Many brain and behavioral disorders differentially affect men and women. The new National Institutes of Health requirement to include both male and female animals in preclinical studies aims to address such health disparities, but we argue that the mandate is not the best solution to this problem. Sex differences are highly species-specific, tied to the mating system and social ecology of a given species or even strain of animal. In many cases, animals poorly replicate male-female differences in brain-related human diseases. Sex/gender disparities in human health have a strong sociocultural component that is intimately entangled with biological sex and challenging to model in animals. We support research that investigates sex-related variables in hypothesis-driven studies of animal brains and behavior. However, institutional policies that require sex analysis and give it special salience over other sources of biological variance can distort research. We caution that the costly imposition of sex analysis on nearly all animal research entrenches the presumption that human brain and behavioral differences are largely biological in origin and overlooks the potentially more powerful social, psychological, and cultural contributors to male-female neurobehavioral health gaps.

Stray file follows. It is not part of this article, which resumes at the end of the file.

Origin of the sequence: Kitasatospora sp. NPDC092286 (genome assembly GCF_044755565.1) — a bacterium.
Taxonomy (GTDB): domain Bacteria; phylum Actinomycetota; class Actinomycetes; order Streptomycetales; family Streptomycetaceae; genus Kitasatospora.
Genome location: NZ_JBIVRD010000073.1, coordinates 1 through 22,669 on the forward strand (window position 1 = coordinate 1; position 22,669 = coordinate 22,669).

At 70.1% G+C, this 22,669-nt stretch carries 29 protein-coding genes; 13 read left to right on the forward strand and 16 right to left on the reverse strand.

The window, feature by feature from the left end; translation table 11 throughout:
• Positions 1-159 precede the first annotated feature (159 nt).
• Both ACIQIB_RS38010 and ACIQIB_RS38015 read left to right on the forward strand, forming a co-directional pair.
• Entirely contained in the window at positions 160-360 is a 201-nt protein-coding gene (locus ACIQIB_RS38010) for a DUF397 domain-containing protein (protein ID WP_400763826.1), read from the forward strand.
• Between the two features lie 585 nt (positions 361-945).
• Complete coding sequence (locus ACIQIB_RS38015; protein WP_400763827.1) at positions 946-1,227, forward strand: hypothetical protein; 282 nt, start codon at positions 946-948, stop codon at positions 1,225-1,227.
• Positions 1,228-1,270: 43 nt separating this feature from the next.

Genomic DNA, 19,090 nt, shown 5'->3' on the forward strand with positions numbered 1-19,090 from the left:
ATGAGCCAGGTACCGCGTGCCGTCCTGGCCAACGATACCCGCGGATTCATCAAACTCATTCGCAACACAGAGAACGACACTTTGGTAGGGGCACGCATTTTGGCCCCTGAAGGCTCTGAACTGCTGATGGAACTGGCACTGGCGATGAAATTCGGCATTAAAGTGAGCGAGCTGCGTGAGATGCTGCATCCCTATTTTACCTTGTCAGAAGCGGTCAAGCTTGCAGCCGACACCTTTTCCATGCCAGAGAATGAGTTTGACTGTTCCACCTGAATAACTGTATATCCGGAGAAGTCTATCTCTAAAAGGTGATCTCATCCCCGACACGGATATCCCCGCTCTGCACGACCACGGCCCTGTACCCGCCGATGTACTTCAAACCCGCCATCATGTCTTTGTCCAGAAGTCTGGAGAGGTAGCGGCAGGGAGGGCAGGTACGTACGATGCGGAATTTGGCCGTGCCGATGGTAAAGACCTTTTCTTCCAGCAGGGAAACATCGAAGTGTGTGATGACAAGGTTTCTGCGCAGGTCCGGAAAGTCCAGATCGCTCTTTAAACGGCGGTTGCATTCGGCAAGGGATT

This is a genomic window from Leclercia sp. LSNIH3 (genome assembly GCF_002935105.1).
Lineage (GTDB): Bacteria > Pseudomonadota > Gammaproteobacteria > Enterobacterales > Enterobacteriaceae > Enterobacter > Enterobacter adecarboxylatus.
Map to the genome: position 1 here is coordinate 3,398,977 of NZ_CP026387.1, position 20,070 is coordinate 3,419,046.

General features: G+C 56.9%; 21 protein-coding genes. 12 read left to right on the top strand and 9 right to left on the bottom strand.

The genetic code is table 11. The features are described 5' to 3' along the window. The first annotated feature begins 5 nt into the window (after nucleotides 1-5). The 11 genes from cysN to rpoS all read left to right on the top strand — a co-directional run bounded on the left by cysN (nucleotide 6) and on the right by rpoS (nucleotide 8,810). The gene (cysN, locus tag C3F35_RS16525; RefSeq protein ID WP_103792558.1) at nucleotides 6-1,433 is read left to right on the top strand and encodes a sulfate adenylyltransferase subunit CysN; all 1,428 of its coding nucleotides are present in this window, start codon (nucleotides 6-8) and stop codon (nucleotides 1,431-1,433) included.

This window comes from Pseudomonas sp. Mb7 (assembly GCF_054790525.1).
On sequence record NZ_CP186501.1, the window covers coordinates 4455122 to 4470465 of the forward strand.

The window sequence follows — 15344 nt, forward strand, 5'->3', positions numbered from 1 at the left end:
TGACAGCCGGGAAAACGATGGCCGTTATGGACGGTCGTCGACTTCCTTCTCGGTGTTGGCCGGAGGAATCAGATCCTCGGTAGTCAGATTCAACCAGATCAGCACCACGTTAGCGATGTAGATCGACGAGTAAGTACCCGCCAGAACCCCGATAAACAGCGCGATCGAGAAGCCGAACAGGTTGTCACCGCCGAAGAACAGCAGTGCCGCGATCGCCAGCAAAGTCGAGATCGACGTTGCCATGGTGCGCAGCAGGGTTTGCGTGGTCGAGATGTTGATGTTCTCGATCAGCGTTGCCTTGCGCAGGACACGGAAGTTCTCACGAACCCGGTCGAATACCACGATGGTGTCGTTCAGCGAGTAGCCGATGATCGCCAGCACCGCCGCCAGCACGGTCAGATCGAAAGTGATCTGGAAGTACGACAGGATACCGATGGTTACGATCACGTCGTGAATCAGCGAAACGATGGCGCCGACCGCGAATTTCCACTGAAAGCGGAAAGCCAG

Women are constantly bombarded with advice about what to eat and drink and how to behave during pregnancy. Rather than add to this growing roster with yet another simplistic injunction, the CDC should do everything it can to provide women with credible information about how to weigh reproductive risks.
Will requiring study of sex in basic laboratory research produce meaningful and relevant science for remedying health disparities between men and women? Our Harvard-based working group of feminist scientists and science studies scholars spent a year reading and discussing the primary documentation supporting the new policy. In a recent article in Proceedings of the National Academies of Sciences, we argue that as an approach to addressing health disparities between men and women in adverse drug events, the policy is misguided.